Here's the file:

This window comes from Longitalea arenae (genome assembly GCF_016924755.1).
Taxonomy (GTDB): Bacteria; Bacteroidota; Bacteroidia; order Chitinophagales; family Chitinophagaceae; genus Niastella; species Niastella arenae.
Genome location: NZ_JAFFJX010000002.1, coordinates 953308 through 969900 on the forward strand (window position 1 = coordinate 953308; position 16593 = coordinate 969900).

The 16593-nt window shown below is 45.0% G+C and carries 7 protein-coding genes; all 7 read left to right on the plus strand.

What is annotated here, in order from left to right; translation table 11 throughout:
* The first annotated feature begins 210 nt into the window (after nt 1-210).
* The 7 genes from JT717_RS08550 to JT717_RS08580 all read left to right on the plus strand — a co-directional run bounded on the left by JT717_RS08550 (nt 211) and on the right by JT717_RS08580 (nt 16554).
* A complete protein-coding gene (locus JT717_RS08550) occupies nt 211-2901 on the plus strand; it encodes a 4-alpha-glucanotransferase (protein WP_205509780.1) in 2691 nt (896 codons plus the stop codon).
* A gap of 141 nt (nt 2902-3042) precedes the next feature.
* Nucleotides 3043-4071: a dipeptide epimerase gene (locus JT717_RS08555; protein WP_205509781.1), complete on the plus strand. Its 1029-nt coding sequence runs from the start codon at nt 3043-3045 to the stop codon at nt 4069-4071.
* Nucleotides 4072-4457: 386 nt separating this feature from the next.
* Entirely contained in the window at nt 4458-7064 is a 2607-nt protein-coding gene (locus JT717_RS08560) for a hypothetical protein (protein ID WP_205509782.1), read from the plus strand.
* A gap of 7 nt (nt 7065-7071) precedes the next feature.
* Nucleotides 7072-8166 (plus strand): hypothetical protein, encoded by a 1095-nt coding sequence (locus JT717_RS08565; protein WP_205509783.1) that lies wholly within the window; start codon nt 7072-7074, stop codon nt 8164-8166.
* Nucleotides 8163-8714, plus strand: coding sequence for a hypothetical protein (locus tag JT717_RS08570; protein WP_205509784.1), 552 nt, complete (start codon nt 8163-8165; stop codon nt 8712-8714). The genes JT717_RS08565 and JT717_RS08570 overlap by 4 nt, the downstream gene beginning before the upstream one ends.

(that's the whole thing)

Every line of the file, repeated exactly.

This window comes from Longitalea arenae (genome assembly GCF_016924755.1).
Taxonomy (GTDB): Bacteria; Bacteroidota; Bacteroidia; order Chitinophagales; family Chitinophagaceae; genus Niastella; species Niastella arenae.
Genome location: NZ_JAFFJX010000002.1, coordinates 953308 through 969900 on the forward strand (window position 1 = coordinate 953308; position 16593 = coordinate 969900).

The 16593-nt window shown below is 45.0% G+C and carries 7 protein-coding genes; all 7 read left to right on the plus strand.

What is annotated here, in order from left to right; translation table 11 throughout:
* The first annotated feature begins 210 nt into the window (after nt 1-210).
* The 7 genes from JT717_RS08550 to JT717_RS08580 all read left to right on the plus strand — a co-directional run bounded on the left by JT717_RS08550 (nt 211) and on the right by JT717_RS08580 (nt 16554).
* A complete protein-coding gene (locus JT717_RS08550) occupies nt 211-2901 on the plus strand; it encodes a 4-alpha-glucanotransferase (protein WP_205509780.1) in 2691 nt (896 codons plus the stop codon).
* A gap of 141 nt (nt 2902-3042) precedes the next feature.
* Nucleotides 3043-4071: a dipeptide epimerase gene (locus JT717_RS08555; protein WP_205509781.1), complete on the plus strand. Its 1029-nt coding sequence runs from the start codon at nt 3043-3045 to the stop codon at nt 4069-4071.
* Nucleotides 4072-4457: 386 nt separating this feature from the next.
* Entirely contained in the window at nt 4458-7064 is a 2607-nt protein-coding gene (locus JT717_RS08560) for a hypothetical protein (protein ID WP_205509782.1), read from the plus strand.
* A gap of 7 nt (nt 7065-7071) precedes the next feature.
* Nucleotides 7072-8166 (plus strand): hypothetical protein, encoded by a 1095-nt coding sequence (locus JT717_RS08565; protein WP_205509783.1) that lies wholly within the window; start codon nt 7072-7074, stop codon nt 8164-8166.
* Nucleotides 8163-8714, plus strand: coding sequence for a hypothetical protein (locus tag JT717_RS08570; protein WP_205509784.1), 552 nt, complete (start codon nt 8163-8165; stop codon nt 8712-8714). The genes JT717_RS08565 and JT717_RS08570 overlap by 4 nt, the downstream gene beginning before the upstream one ends.